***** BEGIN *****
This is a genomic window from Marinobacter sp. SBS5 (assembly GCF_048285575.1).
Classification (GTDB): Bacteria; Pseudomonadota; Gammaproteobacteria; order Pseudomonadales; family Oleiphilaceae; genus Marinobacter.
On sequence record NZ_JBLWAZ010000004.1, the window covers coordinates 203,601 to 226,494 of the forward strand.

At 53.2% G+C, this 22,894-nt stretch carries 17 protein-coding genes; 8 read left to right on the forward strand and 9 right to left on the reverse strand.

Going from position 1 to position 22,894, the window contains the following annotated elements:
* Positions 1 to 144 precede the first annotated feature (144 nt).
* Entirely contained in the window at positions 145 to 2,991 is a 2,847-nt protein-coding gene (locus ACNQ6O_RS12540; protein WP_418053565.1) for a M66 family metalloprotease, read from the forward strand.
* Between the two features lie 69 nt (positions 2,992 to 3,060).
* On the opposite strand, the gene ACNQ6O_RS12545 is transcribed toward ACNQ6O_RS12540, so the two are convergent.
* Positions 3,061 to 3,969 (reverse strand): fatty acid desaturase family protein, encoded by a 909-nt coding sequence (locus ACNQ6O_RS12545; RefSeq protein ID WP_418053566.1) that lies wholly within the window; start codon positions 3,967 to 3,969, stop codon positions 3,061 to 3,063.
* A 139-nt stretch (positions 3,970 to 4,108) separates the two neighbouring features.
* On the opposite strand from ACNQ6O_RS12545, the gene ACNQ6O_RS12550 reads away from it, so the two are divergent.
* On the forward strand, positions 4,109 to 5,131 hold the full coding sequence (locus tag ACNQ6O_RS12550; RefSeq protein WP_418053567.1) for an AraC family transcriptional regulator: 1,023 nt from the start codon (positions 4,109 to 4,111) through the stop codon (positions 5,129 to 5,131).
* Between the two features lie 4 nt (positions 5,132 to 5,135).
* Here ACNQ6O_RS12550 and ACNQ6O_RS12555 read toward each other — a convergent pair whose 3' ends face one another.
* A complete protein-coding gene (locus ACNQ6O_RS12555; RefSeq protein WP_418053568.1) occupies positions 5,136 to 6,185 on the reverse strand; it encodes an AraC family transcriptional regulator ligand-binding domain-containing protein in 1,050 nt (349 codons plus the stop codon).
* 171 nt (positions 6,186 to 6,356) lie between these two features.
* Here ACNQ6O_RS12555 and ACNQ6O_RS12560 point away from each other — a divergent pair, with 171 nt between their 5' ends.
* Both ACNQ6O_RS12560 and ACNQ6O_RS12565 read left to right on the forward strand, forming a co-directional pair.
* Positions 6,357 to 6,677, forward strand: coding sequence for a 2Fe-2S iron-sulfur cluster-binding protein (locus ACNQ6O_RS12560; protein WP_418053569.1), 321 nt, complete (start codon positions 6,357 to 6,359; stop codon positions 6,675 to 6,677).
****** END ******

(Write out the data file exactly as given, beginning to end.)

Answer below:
This is a genomic window from Marinobacter sp. SBS5 (assembly GCF_048285575.1).
Classification (GTDB): Bacteria; Pseudomonadota; Gammaproteobacteria; order Pseudomonadales; family Oleiphilaceae; genus Marinobacter.
On sequence record NZ_JBLWAZ010000004.1, the window covers coordinates 203,601 to 226,494 of the forward strand.

At 53.2% G+C, this 22,894-nt stretch carries 17 protein-coding genes; 8 read left to right on the forward strand and 9 right to left on the reverse strand.

Going from position 1 to position 22,894, the window contains the following annotated elements:
* Positions 1 to 144 precede the first annotated feature (144 nt).
* Entirely contained in the window at positions 145 to 2,991 is a 2,847-nt protein-coding gene (locus ACNQ6O_RS12540; protein WP_418053565.1) for a M66 family metalloprotease, read from the forward strand.
* Between the two features lie 69 nt (positions 2,992 to 3,060).
* On the opposite strand, the gene ACNQ6O_RS12545 is transcribed toward ACNQ6O_RS12540, so the two are convergent.
* Positions 3,061 to 3,969 (reverse strand): fatty acid desaturase family protein, encoded by a 909-nt coding sequence (locus ACNQ6O_RS12545; RefSeq protein ID WP_418053566.1) that lies wholly within the window; start codon positions 3,967 to 3,969, stop codon positions 3,061 to 3,063.
* A 139-nt stretch (positions 3,970 to 4,108) separates the two neighbouring features.
* On the opposite strand from ACNQ6O_RS12545, the gene ACNQ6O_RS12550 reads away from it, so the two are divergent.
* On the forward strand, positions 4,109 to 5,131 hold the full coding sequence (locus tag ACNQ6O_RS12550; RefSeq protein WP_418053567.1) for an AraC family transcriptional regulator: 1,023 nt from the start codon (positions 4,109 to 4,111) through the stop codon (positions 5,129 to 5,131).
* Between the two features lie 4 nt (positions 5,132 to 5,135).
* Here ACNQ6O_RS12550 and ACNQ6O_RS12555 read toward each other — a convergent pair whose 3' ends face one another.
* A complete protein-coding gene (locus ACNQ6O_RS12555; RefSeq protein WP_418053568.1) occupies positions 5,136 to 6,185 on the reverse strand; it encodes an AraC family transcriptional regulator ligand-binding domain-containing protein in 1,050 nt (349 codons plus the stop codon).
* 171 nt (positions 6,186 to 6,356) lie between these two features.
* Here ACNQ6O_RS12555 and ACNQ6O_RS12560 point away from each other — a divergent pair, with 171 nt between their 5' ends.
* Both ACNQ6O_RS12560 and ACNQ6O_RS12565 read left to right on the forward strand, forming a co-directional pair.
* Positions 6,357 to 6,677, forward strand: coding sequence for a 2Fe-2S iron-sulfur cluster-binding protein (locus ACNQ6O_RS12560; protein WP_418053569.1), 321 nt, complete (start codon positions 6,357 to 6,359; stop codon positions 6,675 to 6,677).